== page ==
"Setting might work in what is considered to be the normal type of comprehensive, a comprehensive with the correct socio-economic mix. What I had to break through was the mentality of under-achievement that the children had. I wanted to create a mentality of achievement. I believed that for hot-housing we should keep them together and that way they would actually achieve better in all subjects.
"It was critical that we didn't create a ghetto group who were undervalued.
But I would challenge anyone to walk into this school and find a child who feels under-valued. The top-ability children understand that they are in a faster class but there is not one who will look down his nose on the others."
Critics of streaming warn that it does not allow children to move up or down, does not cater for the child who has high ability in one subject but not in another, and ill- serves boys who tend to be later developers academically.
Mr O'Donnell counters that, by saying that two or three children have moved up to the accelerated class and one boy was moved out of it because of highly disruptive behaviour (he had, apparently, become involved in a local gang).
Some have challenged this year's exam results, saying they stand out mainly because last year's were poor.
Mr O'Donnell accepts that last year's Standard grade results were disappointing, but many factors contributed to that year's poor performance, he argues. None of which undermine the successes of the streamed groups this year.
Of one thing he is adamant: this year's results are not just down to streaming but to a combination of factors. The quality of teaching, the commitment of staff - even the English department's attempt to create a culture of reading - are important but ultimately unquantifiable.
WHY ST PAUL'S HAS RISEN IN THE RANKS
Liaison with feeder schools There is better recognition of work done by primary colleagues so that S1 is a continuation of the work the pupils have already done.
Cutting exclusions Rod O'Donnell defines St Paul's as "an inclusive school". "When you exclude pupils in the old model - and Glasgow and others are pretty notorious for it - you don't solve problems. The kids come back disliking school more and harder in their anti-school views."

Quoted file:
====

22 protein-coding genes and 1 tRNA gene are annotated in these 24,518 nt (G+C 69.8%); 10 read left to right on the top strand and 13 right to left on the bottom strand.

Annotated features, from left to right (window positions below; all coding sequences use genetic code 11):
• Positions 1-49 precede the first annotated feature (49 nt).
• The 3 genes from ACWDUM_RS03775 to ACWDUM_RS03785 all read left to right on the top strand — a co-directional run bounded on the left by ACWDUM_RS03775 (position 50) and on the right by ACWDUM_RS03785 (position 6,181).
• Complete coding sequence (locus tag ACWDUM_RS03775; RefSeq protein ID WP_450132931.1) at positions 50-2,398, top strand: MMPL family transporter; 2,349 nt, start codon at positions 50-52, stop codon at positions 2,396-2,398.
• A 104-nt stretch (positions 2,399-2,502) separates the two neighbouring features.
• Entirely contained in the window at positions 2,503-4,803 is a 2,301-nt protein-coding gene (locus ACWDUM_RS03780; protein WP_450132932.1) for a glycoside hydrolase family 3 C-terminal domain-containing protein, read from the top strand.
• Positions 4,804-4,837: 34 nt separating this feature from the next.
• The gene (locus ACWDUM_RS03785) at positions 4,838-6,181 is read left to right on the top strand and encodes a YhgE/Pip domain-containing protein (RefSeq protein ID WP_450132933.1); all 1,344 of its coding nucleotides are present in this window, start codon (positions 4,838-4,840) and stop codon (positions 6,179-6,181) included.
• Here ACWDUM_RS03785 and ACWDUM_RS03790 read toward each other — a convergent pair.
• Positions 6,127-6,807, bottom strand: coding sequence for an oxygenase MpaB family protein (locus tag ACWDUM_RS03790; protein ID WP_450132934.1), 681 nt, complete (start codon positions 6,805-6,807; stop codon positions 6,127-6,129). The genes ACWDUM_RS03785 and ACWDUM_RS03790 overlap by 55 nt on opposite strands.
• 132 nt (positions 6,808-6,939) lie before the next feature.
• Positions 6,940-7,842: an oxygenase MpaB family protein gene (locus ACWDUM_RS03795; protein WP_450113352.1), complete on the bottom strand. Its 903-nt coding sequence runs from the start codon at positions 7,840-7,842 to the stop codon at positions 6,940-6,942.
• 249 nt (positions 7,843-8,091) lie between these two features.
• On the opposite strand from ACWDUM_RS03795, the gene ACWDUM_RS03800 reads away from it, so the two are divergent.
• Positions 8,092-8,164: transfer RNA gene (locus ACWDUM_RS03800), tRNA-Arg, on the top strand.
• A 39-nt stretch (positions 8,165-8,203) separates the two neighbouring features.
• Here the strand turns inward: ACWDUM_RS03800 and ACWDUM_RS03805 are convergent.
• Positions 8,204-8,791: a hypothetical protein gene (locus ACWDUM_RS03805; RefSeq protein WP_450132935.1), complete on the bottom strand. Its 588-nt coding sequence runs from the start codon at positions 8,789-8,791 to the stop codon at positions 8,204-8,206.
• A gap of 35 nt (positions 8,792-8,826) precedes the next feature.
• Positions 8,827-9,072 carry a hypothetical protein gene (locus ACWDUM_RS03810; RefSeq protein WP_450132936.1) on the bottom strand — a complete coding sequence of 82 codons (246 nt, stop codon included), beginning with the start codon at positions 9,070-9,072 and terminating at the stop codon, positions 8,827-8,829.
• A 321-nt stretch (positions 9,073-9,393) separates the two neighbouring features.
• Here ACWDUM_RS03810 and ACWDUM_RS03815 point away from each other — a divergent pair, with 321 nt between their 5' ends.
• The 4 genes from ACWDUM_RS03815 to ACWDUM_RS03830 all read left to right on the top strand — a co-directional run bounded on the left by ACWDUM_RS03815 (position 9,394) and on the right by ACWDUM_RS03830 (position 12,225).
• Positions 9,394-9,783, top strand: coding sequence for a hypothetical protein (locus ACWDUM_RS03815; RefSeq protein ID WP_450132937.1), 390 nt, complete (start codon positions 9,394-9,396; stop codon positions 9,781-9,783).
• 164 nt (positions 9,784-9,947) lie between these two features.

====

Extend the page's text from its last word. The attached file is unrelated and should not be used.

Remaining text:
Attendance Up from 84 to 89 per cent in five years. It is partly because pupils follow more appropriate courses, the head says.
A core curriculum This includes only four subjects: English, maths, administration (an excellent business education department was producing outstanding results) and science.
Tight monitoring Departments must justify poor results. The head meets principal teachers every six weeks to review them. Senior management undertake regular classroom observation.
Training The school organises high-quality continuing professional development, targeting learning and teaching methods.
Classroom assistants St Paul's High has six - unusual in a secondary school - and they have had a positive impact.
Registration The 15-minutes daily period has been abolished (attendance is monitored electronically). Instead, teachers mentor pupils twice a week, looking at their attendance, homework and so on.
No parents' nights St Paul's High now has parents' days. The result is that 88 per cent turn up compared with 40 per cent previously. The school has an open-door policy for parents and every department is expected to issue "sharing good news" praise slips as appropriate.
Staged change The head alters one key policy every year; last year it was homework, now called "learning beyond the classroom". Every teacher is expected to issue homework but is challenged to make it more interesting, and not always written.
Pastoral care Covers guidance and support for learning.
Working hours There is a collegiate attitude to the 35-hour week. After the post-McCrone agreement, the head said to staff: "I trust you. As far as I can see you work very hard - just keep doing it."
Discipline A new policy, Steps to Success, is based on the premise that not every child will behave perfectly. When they transgress, "we can take certain steps to lead them back to success". Class discipline is reviewed every eight weeks.
Popularity The school roll up from 500 to just under 700 in five years. St Paul's has three associated primaries but now receives placing requests from 18 primaries and there is a waiting list for S1.
Building The new pound;8 million school has had an impact on pupils'
Morning prayer Pupils participate every day and are trusted to walk to church a mile away to celebrate Mass on special days.